You Graduated With Student Loan Debt: Now What?


Congratulations to the class of 2016, your hard work and perseverance has paid off. You are newly minted graduates and may be facing a variety of decisions surrounding your life and career that you feel totally unprepared to make. Should I take that crazy job teaching English in Tibet, or the stuffy office gig with a 401 (k)? Mom and dad said I could move back home, but living with my friends in a sixth-floor walk- up apartment just seems like more fun. Do I need to start saving for retirement already, oh, and what about my student loans?

The decisions that you make now can impact you for a lifetime, so while you’ll have plenty to figure out on your own, managing your student loans need not be stress inducing. A good first step is to get to know the enemy. You can cozy up by visiting the Federal Student Aid website at From here, you can create an account and view the details of your loan(s), including their current status, outstanding balance and repayment options. The site provides a clear and concise summary of the various types of student loans and repayment programs available.

Now that you are better acquainted, it’s time to draw up your battle plan. Those with federal education loans can select between a variety of repayment options that range from 10-30 years, with level or increasing payments. Additional income-based and pay as you earn plans are also on offer, as is the opportunity for loan forgives under the Public Service Loan Forgiveness Program.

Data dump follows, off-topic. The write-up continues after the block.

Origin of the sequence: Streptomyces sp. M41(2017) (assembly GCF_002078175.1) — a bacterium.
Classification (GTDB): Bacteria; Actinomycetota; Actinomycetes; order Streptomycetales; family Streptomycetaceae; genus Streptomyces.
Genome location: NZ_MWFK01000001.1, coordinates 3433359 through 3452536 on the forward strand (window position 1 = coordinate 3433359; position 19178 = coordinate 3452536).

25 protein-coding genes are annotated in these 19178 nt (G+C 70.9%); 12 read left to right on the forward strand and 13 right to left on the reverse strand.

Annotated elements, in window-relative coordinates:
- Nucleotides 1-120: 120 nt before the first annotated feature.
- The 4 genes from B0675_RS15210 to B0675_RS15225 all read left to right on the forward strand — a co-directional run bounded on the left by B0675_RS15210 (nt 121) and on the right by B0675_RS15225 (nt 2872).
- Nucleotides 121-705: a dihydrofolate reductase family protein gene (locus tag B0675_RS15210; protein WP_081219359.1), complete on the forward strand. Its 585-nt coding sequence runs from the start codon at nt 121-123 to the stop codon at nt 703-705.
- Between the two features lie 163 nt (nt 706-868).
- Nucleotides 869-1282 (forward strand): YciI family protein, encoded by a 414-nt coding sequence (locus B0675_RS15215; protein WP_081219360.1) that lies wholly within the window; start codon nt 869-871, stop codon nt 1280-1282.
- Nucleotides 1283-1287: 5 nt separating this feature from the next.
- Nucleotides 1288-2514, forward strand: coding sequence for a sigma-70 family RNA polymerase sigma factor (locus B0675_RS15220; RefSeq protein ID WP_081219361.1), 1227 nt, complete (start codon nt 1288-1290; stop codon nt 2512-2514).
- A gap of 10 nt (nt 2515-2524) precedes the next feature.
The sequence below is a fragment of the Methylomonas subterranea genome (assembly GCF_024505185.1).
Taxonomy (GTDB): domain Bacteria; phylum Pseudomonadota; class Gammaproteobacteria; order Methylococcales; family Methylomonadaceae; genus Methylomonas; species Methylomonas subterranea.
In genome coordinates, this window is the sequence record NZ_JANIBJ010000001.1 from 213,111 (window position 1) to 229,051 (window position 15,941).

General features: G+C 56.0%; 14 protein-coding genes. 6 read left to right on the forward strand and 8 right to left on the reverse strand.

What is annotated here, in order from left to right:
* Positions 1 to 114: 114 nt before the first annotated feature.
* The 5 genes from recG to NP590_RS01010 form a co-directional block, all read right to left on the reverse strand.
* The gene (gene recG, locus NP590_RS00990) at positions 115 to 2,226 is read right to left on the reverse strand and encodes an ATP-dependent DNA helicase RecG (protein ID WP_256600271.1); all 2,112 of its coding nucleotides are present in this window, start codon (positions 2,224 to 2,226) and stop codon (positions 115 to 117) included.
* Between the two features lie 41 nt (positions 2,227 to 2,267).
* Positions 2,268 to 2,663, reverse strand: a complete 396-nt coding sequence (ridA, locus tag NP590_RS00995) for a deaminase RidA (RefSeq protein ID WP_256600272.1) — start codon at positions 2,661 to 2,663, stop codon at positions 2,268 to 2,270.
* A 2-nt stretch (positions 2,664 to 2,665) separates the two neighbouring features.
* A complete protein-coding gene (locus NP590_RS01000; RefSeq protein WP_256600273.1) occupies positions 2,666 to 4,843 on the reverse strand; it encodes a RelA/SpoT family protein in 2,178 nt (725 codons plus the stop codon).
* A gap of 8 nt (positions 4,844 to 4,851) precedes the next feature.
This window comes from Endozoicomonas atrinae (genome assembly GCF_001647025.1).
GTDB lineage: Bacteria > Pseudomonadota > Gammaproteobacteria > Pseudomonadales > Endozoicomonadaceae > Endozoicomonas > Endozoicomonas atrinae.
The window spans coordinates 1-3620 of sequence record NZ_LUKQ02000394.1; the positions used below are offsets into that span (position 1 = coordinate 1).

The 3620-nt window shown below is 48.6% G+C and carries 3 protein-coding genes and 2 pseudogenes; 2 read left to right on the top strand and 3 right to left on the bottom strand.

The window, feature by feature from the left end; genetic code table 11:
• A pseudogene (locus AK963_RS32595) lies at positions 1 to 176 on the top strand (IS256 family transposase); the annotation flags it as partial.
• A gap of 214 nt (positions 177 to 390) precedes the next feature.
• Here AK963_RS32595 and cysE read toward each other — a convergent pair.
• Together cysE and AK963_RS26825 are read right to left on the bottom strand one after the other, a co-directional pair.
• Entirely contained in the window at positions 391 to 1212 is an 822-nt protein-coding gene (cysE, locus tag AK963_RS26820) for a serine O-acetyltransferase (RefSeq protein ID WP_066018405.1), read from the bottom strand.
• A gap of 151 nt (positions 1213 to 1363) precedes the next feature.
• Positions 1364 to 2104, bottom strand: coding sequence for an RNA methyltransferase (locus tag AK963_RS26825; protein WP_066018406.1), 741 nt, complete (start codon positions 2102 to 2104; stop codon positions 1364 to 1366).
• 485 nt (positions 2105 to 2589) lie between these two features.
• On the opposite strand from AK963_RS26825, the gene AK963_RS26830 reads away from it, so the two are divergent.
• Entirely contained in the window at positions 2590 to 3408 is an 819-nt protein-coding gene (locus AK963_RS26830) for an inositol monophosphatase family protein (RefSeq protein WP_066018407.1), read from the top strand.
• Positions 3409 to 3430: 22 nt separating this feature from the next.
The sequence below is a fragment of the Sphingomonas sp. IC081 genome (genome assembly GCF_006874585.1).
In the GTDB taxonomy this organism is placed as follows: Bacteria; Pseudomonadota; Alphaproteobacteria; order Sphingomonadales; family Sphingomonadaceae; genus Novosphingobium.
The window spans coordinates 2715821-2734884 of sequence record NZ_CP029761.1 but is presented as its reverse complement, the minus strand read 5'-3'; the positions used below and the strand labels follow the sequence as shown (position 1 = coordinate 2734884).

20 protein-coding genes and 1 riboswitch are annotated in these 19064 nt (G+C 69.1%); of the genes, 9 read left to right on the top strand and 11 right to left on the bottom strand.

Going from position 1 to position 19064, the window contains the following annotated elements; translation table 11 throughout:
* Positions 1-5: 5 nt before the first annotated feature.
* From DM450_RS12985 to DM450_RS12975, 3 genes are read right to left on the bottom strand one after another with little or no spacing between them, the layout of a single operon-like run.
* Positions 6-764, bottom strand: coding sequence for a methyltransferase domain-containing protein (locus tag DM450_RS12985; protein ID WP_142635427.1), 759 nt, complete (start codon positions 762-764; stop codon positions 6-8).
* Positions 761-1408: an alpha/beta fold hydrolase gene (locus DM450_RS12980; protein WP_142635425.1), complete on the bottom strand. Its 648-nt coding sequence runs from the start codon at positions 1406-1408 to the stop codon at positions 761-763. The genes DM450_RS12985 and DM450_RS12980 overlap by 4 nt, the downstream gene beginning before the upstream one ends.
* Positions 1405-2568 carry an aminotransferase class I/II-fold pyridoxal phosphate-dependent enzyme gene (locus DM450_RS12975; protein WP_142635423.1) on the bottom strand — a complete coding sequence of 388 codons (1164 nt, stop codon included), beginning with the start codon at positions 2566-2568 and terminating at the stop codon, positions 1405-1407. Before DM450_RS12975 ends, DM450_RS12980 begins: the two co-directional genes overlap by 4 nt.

Consolidation of your loans is another arrow in the quiver that you should be familiar with. Federal education loans may be combined into one direct consolidation loan with a 10 to 30 year repayment term. The interest rate is a weighted average of your previous rates, and is not based on your credit history. It is important to remember that consolidation doesn’t lower your interest rate. Consolidation, however, can make certain loan types that aren’t otherwise eligible for forgiveness and income-driven repayment programs eligible because of the consolidation. The best candidates for a federal loan consolidation are those with a limited credit history and cash flow, or those that may become eligible for loan forgiveness.

Student loans may also be refinanced with a private lender, but recent graduates should exercise caution if exploring this option. Private loans are based on your credit history, so those with stable income and a good credit score may be able to reduce their interest rate and monthly payments. Federal education loans that are refinanced through a private lender are no longer eligible for income based repayment plans or the Public Service Loan Forgiveness Plan. Private loans are best suited for those with good credit and an established career path.

Now that you’ve aced student loan repayment, it’s time to go out and conquer the world.

John Male, CFP®
G&G Planning Concepts, Inc.


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